Committee mandates can speak volumes too. For example, most recent prime ministers have chosen to place criminal justice matters with social policy committees, while Mr. Harper placed them with issues of national security. (And does anyone remember Mr. Harper’s Cabinet including a committee with “diversity and inclusion” in its title?) Officials will no doubt be waiting to see if there is once again a dedicated committee on delivery and results, such that the government is sticking to its not conspicuously successful “deliverology” approach. Nomenclature counts in how ministers and their departments are styled as well. For instance, it wasn’t hard to catch the drift when Industry Canada became Innovation, Science and Economic Development, especially given the previous government’s quarrels with the science community.
Portfolio composition is another important structural consideration. For example, will regional development agencies be clustered? Or will they go to regionally based ministers who “understand” their regions best?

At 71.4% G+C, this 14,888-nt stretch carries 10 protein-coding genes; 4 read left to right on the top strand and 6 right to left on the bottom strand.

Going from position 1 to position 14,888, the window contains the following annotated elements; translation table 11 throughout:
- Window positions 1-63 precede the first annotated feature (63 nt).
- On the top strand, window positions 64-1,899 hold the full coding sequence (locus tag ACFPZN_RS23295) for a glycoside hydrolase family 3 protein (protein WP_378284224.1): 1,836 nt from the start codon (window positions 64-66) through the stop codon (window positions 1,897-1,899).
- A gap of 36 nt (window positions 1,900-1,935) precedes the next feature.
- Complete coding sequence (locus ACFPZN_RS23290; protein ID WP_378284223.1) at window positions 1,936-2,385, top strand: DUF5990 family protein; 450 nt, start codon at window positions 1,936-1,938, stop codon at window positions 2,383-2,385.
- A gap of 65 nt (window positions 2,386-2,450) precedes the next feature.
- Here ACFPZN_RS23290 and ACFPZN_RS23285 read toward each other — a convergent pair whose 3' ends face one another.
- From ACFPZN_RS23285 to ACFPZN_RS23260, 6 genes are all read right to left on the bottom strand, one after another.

By the way, for those who have concerns for the public service, be assured that all these appointments, portfolio combinations and updated stylings entail plenty of work for public servants. This work, like much of the work of the transition (er, shuffle) is done by a group known as Machinery of Government. (I believe it’s a metaphor.)
Of course the public service is now busy providing advice on a host of other matters. Typically, briefing books (now supplied virtually we are told) include a significant range of updates and policy proposals, including some form of highly respectful platform assessment. Usually just one set of books is prepared but it has happened, when the electoral outcome was particularly uncertain, that a second set was asked for. Particularly when there is a true transition, the PM will get a briefing focused on the urgent decisions or events of the first few weeks. Other things being equal, the briefing process is less complicated when there’s continuity, not just from the perspective of knowledge but from that of confidentiality, since a new government does not get access to the Cabinet confidences of its predecessor.